The approach of using reinfection with naturally occurring novel strains into commercially viable cultivars should continue in the near future (Bouton, 2007b). The basis of this strategy is to keep the main agronomic traits of the current cultivar intact and to add the value of the endophyte without toxic side effects (Bouton and Easton, 2005). This approach relies on the best strain-cultivar combination being successful. However, not all infections done at the cultivar level have been successful from an agronomic point of view (Bouton et al., 2002). The higher price of MaxQ vs. conventional tall fescue seed, two- to threefold higher, also demands that a successful endophyte-cultivar combination be delivered to the farmer.

Maintaining endophyte viability during the breeding and development, seed production, marketing, and on-farm establishment phases is an important problem because endophytes die in the seed faster than the embryo itself (Bouton and Hopkins, 2003; Bouton and Easton, 2005; Rolston and Agee, 2007). Quality control approaches are necessary for all of these phases if a company is to ensure high viability and infection rates.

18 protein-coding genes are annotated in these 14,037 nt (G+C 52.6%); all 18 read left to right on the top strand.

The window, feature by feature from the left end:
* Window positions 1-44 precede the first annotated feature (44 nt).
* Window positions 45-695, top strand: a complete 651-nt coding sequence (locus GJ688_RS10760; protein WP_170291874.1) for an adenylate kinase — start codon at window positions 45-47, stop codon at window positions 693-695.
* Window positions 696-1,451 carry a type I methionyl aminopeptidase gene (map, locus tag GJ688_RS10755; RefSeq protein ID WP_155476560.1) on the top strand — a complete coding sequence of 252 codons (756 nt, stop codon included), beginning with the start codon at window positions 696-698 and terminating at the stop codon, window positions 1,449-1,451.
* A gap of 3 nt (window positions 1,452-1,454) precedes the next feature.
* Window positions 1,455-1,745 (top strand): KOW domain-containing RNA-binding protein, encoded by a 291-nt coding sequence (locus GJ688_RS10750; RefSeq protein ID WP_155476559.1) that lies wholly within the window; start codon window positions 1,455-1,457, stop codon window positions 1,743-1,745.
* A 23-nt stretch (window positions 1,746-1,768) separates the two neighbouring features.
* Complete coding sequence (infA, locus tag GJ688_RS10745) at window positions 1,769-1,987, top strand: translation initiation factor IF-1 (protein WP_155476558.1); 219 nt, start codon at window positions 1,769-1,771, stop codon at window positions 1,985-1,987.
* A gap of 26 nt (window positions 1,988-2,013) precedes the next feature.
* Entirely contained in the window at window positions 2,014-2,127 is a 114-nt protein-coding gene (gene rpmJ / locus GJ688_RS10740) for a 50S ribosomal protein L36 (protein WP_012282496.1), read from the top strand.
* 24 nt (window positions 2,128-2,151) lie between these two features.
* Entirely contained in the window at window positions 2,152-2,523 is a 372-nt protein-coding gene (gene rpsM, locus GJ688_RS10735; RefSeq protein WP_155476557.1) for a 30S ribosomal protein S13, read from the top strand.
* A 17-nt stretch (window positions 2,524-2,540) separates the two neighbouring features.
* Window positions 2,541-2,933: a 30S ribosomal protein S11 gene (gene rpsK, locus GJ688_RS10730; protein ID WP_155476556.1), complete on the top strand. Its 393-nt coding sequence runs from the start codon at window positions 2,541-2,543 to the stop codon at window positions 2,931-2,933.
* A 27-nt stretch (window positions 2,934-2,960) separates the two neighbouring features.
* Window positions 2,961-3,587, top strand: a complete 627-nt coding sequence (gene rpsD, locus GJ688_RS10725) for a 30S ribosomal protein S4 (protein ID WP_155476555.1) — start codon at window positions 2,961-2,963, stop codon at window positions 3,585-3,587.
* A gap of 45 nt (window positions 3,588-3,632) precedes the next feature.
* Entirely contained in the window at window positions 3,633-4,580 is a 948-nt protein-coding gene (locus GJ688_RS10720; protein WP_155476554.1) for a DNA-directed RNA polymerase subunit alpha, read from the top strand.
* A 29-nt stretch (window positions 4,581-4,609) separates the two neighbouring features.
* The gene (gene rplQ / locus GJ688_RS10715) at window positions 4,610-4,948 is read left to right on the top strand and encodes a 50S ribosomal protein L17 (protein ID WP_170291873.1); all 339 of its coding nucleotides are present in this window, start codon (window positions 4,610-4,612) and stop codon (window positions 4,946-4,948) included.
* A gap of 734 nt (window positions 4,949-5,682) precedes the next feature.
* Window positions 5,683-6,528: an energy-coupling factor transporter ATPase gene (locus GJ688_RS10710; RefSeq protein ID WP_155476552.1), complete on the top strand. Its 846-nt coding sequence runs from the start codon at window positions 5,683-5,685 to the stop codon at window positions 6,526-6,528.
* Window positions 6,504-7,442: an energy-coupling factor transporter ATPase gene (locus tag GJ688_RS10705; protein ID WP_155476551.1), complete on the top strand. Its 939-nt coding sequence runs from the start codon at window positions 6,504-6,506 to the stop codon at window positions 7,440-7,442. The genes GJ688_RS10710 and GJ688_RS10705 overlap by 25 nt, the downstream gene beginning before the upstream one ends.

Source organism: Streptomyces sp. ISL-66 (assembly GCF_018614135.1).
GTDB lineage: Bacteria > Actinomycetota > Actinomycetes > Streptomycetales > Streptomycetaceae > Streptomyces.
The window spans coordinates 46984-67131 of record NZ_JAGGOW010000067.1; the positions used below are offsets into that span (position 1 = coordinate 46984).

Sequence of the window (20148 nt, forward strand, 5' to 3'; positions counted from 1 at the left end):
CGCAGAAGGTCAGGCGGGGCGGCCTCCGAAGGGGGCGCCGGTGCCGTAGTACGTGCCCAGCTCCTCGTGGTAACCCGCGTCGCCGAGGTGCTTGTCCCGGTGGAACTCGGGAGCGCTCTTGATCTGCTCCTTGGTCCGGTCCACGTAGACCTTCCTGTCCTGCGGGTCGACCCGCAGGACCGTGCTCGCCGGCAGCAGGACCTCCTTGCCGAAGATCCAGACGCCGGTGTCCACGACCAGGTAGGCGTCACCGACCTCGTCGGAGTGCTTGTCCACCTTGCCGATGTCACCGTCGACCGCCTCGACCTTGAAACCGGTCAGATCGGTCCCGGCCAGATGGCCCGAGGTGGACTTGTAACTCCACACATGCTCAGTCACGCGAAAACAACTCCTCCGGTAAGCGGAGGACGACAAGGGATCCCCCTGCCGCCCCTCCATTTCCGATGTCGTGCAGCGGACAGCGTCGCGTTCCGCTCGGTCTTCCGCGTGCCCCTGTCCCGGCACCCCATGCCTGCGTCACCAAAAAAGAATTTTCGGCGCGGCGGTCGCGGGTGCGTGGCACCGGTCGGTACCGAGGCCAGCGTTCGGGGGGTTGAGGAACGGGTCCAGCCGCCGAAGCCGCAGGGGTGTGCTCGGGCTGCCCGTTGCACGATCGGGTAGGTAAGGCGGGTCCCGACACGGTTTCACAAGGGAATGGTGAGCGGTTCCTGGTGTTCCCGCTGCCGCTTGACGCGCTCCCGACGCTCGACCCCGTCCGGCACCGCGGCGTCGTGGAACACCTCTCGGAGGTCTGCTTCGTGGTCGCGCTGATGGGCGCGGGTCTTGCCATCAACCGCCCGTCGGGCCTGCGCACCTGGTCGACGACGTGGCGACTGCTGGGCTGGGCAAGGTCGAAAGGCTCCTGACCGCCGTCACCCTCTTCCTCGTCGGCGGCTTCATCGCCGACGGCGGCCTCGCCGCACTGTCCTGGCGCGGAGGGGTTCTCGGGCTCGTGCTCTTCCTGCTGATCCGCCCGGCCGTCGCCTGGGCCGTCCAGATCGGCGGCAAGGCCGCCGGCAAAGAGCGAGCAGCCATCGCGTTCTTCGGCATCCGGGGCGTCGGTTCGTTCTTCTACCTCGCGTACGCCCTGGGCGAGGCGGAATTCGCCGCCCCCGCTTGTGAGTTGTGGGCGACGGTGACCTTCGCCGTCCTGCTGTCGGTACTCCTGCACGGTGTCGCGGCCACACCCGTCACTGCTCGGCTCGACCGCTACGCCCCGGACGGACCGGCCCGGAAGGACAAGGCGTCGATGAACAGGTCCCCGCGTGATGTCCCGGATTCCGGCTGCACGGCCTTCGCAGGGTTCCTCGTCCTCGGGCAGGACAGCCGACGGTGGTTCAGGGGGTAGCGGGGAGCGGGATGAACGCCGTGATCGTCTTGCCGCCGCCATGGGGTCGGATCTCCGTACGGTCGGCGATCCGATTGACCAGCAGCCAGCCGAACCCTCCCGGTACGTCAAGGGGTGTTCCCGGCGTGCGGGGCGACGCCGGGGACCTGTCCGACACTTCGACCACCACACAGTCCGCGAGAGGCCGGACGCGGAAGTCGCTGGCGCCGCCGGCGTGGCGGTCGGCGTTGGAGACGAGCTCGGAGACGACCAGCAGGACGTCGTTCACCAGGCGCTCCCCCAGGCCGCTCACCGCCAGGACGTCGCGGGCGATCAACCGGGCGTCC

Assays to determine endophyte presence and alkaloid concentration are critical to any quality assurance program for novel endophyte commercialization (Bouton and Easton, 2005; Rolston and Agee, 2007). These assessment systems are regularly refined, allowing efficient handling of large sample sets. Development of immunoblot procedures for detecting endophyte presence (Hiatt et al., 1997) and enzyme linked immunosorbent assay (ELISA) methods for assessment of ergot alkaloids (Adcock et al., 1997) were important during development and evaluation of MaxQ. Use of detection techniques based on molecular markers, such as simple sequence repeats (SSRs) (see Chapter 21), owing to their specificity, now have the potential for assessing strain identification (Rolston and Agee, 2007).


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